Developing your own contract

To develop contracts on your own, you need to understand the data flow from inscription -> contract.

A valid inscription looks like


The relevant details are

  • contract: identifier of the contract, the filename (bitcoin.ts)

  • function: which function is called, every contract might have multiple functions, and it is only possible to call one at a time

  • args: arbitrary values which are passed through to the function call. The developer defines what is valid and invalid

With this in mind we can read the inscription as

Call the proto.transfer function with walletB, 100 indicating we want transfer 100 proto tokens to walletB

Architecture of a contract

Each contract is written in typescript and needs to adhere to a Contract type

type Contract = {
  activeOn: number;

It needs an activeOn property, this tells the protocol at which block number this contract goes active. This is necessary to let all indexers know which contracts are active and prevents executing contracts before they are deployed.


Contract Params

Each contract method is executed with this parameters

type ContractParams = {
  metadata: Metadata;
  ecosystem: Ecosystem;
  eventLogger: EventLogger;
  args: Array<unknown>;

Lets go through them one by one


type Metadata = {
  blockNumber: number;
  origin: string; // the EOA address of the initiator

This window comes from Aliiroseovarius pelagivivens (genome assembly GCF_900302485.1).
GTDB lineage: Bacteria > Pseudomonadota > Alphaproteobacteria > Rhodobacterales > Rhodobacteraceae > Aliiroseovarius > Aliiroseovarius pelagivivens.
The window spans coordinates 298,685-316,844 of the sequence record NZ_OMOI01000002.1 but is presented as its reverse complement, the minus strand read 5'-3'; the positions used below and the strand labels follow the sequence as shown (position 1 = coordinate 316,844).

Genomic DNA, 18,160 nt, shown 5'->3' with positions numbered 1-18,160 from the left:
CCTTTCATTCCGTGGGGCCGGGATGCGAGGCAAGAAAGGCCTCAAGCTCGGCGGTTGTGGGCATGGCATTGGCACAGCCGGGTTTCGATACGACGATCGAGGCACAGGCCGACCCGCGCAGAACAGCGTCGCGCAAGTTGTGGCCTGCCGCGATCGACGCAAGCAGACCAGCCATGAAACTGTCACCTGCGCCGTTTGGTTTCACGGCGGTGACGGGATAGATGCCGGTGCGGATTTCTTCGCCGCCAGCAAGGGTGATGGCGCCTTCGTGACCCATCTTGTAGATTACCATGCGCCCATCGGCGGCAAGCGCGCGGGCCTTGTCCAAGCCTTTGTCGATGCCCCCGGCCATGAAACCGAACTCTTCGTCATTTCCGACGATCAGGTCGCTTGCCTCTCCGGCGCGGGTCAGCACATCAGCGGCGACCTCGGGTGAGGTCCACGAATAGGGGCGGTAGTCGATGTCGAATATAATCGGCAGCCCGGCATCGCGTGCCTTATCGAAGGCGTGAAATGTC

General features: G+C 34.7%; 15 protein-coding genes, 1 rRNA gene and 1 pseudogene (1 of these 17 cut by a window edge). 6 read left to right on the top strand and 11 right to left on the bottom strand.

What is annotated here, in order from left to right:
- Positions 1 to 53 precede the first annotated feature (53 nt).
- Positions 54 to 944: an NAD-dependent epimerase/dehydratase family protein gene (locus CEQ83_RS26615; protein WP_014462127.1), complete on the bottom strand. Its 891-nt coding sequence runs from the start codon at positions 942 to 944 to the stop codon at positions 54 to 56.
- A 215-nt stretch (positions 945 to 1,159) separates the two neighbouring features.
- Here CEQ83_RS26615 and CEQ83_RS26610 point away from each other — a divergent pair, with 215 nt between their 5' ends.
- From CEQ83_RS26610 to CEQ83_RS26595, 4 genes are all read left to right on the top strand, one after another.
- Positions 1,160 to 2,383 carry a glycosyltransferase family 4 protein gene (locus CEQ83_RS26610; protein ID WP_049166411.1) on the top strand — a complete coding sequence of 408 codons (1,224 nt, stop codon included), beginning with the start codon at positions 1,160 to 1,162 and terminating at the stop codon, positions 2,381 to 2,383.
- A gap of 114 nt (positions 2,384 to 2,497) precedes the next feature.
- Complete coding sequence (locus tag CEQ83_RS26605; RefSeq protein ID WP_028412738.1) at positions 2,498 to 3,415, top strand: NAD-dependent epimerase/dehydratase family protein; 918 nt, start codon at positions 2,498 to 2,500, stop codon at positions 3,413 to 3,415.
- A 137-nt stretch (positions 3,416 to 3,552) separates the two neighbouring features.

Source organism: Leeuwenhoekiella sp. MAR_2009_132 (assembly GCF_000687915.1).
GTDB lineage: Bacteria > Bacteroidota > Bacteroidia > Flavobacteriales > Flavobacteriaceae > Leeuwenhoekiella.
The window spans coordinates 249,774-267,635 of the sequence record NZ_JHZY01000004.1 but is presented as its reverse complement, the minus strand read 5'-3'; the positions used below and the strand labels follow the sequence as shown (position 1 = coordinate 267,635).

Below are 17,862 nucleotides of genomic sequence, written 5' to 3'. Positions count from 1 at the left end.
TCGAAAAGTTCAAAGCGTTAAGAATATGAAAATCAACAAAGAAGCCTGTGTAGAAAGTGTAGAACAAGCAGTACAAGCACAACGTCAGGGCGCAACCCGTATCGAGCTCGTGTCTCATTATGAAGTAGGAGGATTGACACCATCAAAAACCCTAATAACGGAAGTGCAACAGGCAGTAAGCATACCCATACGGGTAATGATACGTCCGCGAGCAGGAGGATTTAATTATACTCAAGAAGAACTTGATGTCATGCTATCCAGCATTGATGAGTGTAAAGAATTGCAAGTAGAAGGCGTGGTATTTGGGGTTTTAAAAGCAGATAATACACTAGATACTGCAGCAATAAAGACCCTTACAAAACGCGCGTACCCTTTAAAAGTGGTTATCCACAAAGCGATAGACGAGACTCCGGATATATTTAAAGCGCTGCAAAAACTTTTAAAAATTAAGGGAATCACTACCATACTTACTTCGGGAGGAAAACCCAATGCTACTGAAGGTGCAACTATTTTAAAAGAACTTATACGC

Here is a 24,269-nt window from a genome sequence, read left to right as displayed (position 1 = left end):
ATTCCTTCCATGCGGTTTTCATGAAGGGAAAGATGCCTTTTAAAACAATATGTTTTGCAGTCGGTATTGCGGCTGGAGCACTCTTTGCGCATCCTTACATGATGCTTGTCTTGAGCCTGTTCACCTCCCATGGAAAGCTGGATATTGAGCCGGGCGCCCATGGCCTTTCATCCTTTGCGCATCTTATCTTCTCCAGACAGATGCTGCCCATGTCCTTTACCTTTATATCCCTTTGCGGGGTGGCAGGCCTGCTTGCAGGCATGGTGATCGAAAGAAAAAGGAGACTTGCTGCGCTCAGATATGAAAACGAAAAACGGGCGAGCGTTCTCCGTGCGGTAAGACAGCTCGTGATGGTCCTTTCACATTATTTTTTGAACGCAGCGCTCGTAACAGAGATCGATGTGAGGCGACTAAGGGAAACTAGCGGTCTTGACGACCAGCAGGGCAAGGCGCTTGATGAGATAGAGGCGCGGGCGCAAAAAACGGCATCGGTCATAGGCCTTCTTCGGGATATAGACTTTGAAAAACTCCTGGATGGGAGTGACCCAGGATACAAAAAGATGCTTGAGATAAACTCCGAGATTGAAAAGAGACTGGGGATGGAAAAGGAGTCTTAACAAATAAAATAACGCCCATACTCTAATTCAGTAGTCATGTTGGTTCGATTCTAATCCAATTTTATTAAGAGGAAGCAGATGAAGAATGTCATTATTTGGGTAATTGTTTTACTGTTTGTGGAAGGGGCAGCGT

sender: string; // the caller of the function
  currentContract: string; // the current contract of the function (me)
  timestamp: string;
  transactionHash: string;

Metadata provides information about the "world".

All should be really self explanatory.

Important: origin is always the user address, never anything else. sender on the other hand is always the caller of the function, could be another contract


type Ecosystem = {
  getContractObj: <T extends Contract>(
    contractName: string,
  ) => Promise<WrappedContract<T> | null>;
  redeployContract: <T extends Contract>(
    templateContract: string,
    newContractName: string,
  ) => Promise<WrappedContract<T>>;

Ecosystem offers an API to interact with the Lambda Protocol itself.

The getContractObj returns a contract object. This allows you to call other functions of smart contracts. It does some type magic behind the scenes to make it secure.

The redeployContract makes it possible to dynamically deploy contracts based on existing ones. They are their own contract, have their own storage and don't share anything with the current deployment of the templateContract. This allows you to create LP-Tokens for your AMM, or any other use case.

use cases: call the token.transfer method to transfer tokens between 2 users, ...


type EventLogger = {
  log: (event:  {
    type: string;
    message: string;
  }) => Promise<void>;

This does not have an immediate benefit to the user, but it is good practice to use events to log out what happened. They are recorded and added to the transaction later on.

use cases: log a transfer of a token, log a successful OTC deal, log a deposit

This is basically all you need to create your own. Check out the public GitHub repository of the available contracts in the protocol to get some inspiration.

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